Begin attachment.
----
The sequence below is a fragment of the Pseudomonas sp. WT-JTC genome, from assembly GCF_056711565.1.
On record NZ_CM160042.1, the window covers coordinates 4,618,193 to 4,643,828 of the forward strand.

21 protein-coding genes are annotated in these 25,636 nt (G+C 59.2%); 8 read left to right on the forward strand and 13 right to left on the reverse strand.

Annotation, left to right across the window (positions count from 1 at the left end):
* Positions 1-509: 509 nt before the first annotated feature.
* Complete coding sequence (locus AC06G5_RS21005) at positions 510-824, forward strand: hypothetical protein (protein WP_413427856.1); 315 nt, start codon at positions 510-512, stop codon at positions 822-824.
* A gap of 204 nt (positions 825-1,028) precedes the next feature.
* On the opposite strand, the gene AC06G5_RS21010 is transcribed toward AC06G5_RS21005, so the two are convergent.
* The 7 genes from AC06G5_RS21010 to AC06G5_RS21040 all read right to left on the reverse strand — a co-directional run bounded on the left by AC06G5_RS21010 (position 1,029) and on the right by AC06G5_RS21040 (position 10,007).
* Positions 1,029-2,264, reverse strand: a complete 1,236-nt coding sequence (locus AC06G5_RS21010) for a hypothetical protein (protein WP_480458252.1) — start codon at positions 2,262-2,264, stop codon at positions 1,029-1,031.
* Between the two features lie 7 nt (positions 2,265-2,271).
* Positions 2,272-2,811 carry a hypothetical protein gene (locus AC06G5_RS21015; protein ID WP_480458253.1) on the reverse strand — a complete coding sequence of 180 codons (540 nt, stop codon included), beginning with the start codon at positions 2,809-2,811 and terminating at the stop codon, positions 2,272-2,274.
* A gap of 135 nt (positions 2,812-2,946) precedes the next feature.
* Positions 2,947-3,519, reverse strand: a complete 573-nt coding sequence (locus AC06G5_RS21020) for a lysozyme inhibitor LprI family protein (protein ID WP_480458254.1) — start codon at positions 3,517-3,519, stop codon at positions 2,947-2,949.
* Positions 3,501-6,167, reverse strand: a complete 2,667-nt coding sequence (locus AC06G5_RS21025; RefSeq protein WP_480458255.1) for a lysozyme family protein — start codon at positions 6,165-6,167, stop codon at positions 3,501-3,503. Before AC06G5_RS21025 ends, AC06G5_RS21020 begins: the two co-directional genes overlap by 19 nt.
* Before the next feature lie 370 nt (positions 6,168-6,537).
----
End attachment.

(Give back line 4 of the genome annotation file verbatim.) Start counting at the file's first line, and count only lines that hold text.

Annotation, left to right across the window (positions count from 1 at the left end):